Hi…my daughter was diagnosed last Friday after suffering blindness in one eye which we now know is optical neurosis. An MRI revealed brain lesions. Various blood tests, Lumbar punctures etc followed. Obviously it has been an extremely traumatic week with a roller coaster of emotions especially due to her age. I can’t help feeling guilty…I am particularly concerned that lack of vitamin D could well have caused it as she has always disliked the sun due to being fair skinned. Also she is a fussy eater and does not have a very healthy diet despite my efforts to encourage her. Blood tests showed her vit D levels are low. I wondered if anyone else has a child or teen with MS…I know it’s very rare to be diagnosed so early. I am very worried about what the future holds. Thanks
it really must be hard for you because as mums we wish we could have their illnesses for them.
however there is a huge range of treatments available.
help her to research the disease modifying treatments.
also there are non-drug related therapies that she could try.
i have hyper barric oxygen therapy (HBOT) and it’s great.
this is available at many ms therapy centres.
you could go along and have one of the therapies your self.
Thanks Carole…I will start looking into therapies. The HBOT sounds good…at the moment she isn’t in any pain but it’s very early days and it’s a good idea to know what’s available for the future x
there’s also LDN to try but read up on it first.
it is Low Dose Naltrexone if you want to google it.
it might not be appropriate for a young person but it may be.
I doubt very much that there was anything you could or should have done differently to avoid MS for your daughter. Yes, vitamin D does seem to play a part in MS, but we’re all told to stay out of the sun, so actually she’s probably been more sensible than many young girls. And it’s not likely she could have topped up her vitamin D enough by getting out in the sun more. Equally, kids are fussy about food. You can’t say that healthier eating would have made a scrap of difference.
So many people with MS also have a deficiency of vitamin D. You’ll need to check with her neurologist how much she should take as a supplement. Adults are usually advised to take 5000iu (international units) but it may be different for younger people.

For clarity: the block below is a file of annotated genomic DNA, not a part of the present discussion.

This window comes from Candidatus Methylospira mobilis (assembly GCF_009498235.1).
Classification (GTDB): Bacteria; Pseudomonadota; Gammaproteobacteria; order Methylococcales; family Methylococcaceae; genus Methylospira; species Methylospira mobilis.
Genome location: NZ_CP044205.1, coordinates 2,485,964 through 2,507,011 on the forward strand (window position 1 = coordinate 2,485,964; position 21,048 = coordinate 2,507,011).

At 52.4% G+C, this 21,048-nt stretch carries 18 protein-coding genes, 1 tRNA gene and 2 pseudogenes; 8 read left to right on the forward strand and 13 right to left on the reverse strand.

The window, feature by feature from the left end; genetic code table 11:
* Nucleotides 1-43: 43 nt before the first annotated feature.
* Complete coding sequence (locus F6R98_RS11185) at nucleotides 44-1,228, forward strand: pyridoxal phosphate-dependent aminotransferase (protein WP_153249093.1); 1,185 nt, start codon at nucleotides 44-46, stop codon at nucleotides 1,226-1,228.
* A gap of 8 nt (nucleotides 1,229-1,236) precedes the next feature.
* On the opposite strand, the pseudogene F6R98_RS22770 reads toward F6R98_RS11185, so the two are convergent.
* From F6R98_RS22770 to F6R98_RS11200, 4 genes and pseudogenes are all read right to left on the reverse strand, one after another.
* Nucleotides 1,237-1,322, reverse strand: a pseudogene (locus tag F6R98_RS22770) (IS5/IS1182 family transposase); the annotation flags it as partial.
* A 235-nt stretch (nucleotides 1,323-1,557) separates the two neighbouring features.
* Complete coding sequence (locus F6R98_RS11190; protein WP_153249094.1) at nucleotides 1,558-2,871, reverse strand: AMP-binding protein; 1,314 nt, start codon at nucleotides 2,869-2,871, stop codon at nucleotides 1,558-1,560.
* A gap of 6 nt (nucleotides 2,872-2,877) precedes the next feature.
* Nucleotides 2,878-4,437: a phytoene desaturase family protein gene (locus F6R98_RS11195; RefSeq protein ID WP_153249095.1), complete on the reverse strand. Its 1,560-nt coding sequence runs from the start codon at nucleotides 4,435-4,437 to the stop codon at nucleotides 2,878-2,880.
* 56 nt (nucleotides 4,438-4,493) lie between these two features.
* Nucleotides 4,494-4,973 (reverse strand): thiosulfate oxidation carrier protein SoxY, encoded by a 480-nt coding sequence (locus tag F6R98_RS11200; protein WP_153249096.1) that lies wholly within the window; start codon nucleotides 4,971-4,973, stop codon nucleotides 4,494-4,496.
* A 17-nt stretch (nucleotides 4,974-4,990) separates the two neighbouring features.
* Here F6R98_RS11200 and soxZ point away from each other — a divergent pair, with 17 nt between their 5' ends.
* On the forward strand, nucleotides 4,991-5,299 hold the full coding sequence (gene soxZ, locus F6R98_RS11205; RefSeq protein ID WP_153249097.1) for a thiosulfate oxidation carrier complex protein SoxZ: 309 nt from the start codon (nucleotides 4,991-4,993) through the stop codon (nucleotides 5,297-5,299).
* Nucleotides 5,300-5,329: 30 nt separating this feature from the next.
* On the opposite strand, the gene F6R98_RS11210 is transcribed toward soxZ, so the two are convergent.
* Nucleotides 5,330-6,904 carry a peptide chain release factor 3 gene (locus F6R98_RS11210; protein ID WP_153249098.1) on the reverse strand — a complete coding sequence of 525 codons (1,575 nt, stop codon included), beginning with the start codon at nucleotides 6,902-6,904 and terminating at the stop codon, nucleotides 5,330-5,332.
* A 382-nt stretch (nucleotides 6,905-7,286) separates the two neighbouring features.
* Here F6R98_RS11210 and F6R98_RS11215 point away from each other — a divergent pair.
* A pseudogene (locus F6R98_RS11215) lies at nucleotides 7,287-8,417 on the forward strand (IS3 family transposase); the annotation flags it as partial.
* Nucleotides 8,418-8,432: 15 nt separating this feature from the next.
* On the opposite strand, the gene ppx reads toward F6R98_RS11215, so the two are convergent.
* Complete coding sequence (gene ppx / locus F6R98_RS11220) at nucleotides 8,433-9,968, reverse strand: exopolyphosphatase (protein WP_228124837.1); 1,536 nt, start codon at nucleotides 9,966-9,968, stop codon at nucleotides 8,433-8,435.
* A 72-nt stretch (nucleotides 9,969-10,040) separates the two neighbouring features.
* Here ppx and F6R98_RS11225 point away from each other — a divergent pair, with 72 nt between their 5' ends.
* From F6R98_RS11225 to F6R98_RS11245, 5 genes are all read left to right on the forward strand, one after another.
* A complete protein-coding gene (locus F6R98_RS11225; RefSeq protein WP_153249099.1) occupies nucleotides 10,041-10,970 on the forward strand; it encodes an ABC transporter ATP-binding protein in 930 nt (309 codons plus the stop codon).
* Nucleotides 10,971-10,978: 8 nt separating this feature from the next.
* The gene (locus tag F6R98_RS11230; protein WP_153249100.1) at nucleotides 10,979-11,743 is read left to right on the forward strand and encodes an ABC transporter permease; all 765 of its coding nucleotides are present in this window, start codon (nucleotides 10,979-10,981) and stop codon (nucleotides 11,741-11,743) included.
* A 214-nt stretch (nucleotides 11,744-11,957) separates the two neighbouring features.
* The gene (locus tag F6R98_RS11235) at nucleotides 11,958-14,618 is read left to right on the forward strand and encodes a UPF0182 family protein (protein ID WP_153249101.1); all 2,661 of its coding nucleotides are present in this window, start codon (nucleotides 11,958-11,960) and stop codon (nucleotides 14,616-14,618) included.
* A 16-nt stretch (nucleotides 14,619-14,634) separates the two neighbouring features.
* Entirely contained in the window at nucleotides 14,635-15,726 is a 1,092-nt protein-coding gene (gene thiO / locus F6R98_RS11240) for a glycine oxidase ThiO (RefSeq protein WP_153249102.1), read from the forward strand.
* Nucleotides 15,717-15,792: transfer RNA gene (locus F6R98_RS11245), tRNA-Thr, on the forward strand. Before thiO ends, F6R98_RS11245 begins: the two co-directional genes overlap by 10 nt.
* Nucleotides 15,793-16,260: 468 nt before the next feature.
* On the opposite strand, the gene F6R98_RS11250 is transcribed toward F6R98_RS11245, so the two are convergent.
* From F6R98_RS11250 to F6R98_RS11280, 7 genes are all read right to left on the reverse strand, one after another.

It’s probably just pure bad luck. And the fact that she’s young makes it even sadder. But then there are so many disease modifying drugs nowadays, the neurologists will be wanting to get her on a good DMD as soon as possible. And it’s likely that she’ll be able to get fitter and stay fit and healthy for as long as possible.
Don’t feel guilty about her diagnosis. There’s no sense that my mother could have done anything differently, and the same is true for you and your daughter. All you can do now is to help her live as well as possible now.
Thanks Sue. She had been prescribed vitamin D now…the doctor said her level was 16 …I don’t know if that means anything to you but he said it was low. Nothing has been said yet about DMD. As it’s early days the advice seems to be wait and see. Naomi
Its a very tough time for you and for your family. It really is an awful diagnosis for a child and awful for the parents who can feel helpless. I know - we went through it a few years ago when my 12 yo boy was diagnosed. He has probably had the condition since 7 when he had his first episode - were initially told it was ADEM which is a similar condition but one that is supposed to involve only a single episode!
First off, stop torturing yourself over Vitamin D or food. These things happen and it is not your fault.
In terms of therapy, your neurologist is probably best placed to advise - I am assuming that you are happy with the one you are seeing. We had complete confidence in ours but because it is so rare in young kids, he still sought a review from an international expert in Canada! Our young lad was put on Rebif (interferon) which is injected, using a special injector, 3 times a week. The injections can be sore and there are often flu-like symptoms a few hours later. These can be fairly easily managed by taking a bit of paracetomol after the injection and also doing it in the evening an hour or two before bed. Then he generally sleeps through any side effects. Might be worth considering a counsellor for your child at some point - it is a difficult diagnosis for them (and you) to come to terms with and having a professional to talk to can be helpful.
Thankfully no episodes now for about 4 years and he lives a perfectly normal live. As he is hitting late-teens some difficult life choices are beginning to surface - compatible choice of career, where he can live/travel, etc, but for now life is fine.
My daughter was diagnosed last year and has had another two recent relapses. Sometimes she is accepting this illness and other times not. She is trying g to buy a house organise a wedding and would like a family which I feel all increases her stress any advice
I would suggest that your daughter does everything she wants to do if she is able too but plan her days so any activity is followed by a nice rest. And to delegate jobs she can trust others to do.
My wife was diagnosed with MS in 1997 and I am her sole carer. I have recently written a book ‘The Grace of God and Multiple Sclerosis’ I am not sure whether this is the right medium to promote my book, but I do feel that MS carers wil benefit from my experience. [Edited]